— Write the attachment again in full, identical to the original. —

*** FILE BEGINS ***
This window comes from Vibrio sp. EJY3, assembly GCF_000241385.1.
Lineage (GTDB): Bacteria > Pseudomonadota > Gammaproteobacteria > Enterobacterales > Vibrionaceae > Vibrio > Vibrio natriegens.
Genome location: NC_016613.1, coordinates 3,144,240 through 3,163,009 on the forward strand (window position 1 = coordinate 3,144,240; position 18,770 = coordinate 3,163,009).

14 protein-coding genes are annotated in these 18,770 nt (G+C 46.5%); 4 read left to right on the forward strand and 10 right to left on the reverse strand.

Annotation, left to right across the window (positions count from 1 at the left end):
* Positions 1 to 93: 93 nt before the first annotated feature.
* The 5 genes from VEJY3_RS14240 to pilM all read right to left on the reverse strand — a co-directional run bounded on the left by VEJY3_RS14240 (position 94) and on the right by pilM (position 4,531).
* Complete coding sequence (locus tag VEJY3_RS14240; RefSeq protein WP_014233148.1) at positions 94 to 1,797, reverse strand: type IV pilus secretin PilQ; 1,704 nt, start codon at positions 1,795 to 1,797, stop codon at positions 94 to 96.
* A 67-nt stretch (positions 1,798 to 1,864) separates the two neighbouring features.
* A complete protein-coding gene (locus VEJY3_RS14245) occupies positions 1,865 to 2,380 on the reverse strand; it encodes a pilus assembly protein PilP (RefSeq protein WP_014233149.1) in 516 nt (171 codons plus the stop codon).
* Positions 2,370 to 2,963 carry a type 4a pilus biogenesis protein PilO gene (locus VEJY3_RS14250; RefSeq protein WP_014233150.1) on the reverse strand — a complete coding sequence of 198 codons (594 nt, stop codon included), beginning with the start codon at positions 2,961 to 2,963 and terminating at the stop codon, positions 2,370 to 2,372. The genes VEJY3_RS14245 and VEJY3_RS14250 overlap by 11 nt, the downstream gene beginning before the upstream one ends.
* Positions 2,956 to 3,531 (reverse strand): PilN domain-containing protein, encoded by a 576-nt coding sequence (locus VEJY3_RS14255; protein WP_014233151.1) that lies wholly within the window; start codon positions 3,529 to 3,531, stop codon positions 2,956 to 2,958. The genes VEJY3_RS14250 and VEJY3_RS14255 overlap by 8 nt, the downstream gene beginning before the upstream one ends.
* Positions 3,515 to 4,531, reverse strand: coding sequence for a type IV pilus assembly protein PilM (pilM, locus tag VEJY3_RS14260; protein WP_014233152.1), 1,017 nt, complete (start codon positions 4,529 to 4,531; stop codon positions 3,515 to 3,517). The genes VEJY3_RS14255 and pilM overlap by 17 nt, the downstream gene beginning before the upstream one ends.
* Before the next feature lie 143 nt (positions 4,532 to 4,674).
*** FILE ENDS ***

This window comes from Vibrio sp. EJY3, assembly GCF_000241385.1.
Lineage (GTDB): Bacteria > Pseudomonadota > Gammaproteobacteria > Enterobacterales > Vibrionaceae > Vibrio > Vibrio natriegens.
Genome location: NC_016613.1, coordinates 3,144,240 through 3,163,009 on the forward strand (window position 1 = coordinate 3,144,240; position 18,770 = coordinate 3,163,009).

14 protein-coding genes are annotated in these 18,770 nt (G+C 46.5%); 4 read left to right on the forward strand and 10 right to left on the reverse strand.

Annotation, left to right across the window (positions count from 1 at the left end):
* Positions 1 to 93: 93 nt before the first annotated feature.
* The 5 genes from VEJY3_RS14240 to pilM all read right to left on the reverse strand — a co-directional run bounded on the left by VEJY3_RS14240 (position 94) and on the right by pilM (position 4,531).
* Complete coding sequence (locus tag VEJY3_RS14240; RefSeq protein WP_014233148.1) at positions 94 to 1,797, reverse strand: type IV pilus secretin PilQ; 1,704 nt, start codon at positions 1,795 to 1,797, stop codon at positions 94 to 96.
* A 67-nt stretch (positions 1,798 to 1,864) separates the two neighbouring features.
* A complete protein-coding gene (locus VEJY3_RS14245) occupies positions 1,865 to 2,380 on the reverse strand; it encodes a pilus assembly protein PilP (RefSeq protein WP_014233149.1) in 516 nt (171 codons plus the stop codon).
* Positions 2,370 to 2,963 carry a type 4a pilus biogenesis protein PilO gene (locus VEJY3_RS14250; RefSeq protein WP_014233150.1) on the reverse strand — a complete coding sequence of 198 codons (594 nt, stop codon included), beginning with the start codon at positions 2,961 to 2,963 and terminating at the stop codon, positions 2,370 to 2,372. The genes VEJY3_RS14245 and VEJY3_RS14250 overlap by 11 nt, the downstream gene beginning before the upstream one ends.
* Positions 2,956 to 3,531 (reverse strand): PilN domain-containing protein, encoded by a 576-nt coding sequence (locus VEJY3_RS14255; protein WP_014233151.1) that lies wholly within the window; start codon positions 3,529 to 3,531, stop codon positions 2,956 to 2,958. The genes VEJY3_RS14250 and VEJY3_RS14255 overlap by 8 nt, the downstream gene beginning before the upstream one ends.
* Positions 3,515 to 4,531, reverse strand: coding sequence for a type IV pilus assembly protein PilM (pilM, locus tag VEJY3_RS14260; protein WP_014233152.1), 1,017 nt, complete (start codon positions 4,529 to 4,531; stop codon positions 3,515 to 3,517). The genes VEJY3_RS14255 and pilM overlap by 17 nt, the downstream gene beginning before the upstream one ends.
* Before the next feature lie 143 nt (positions 4,532 to 4,674).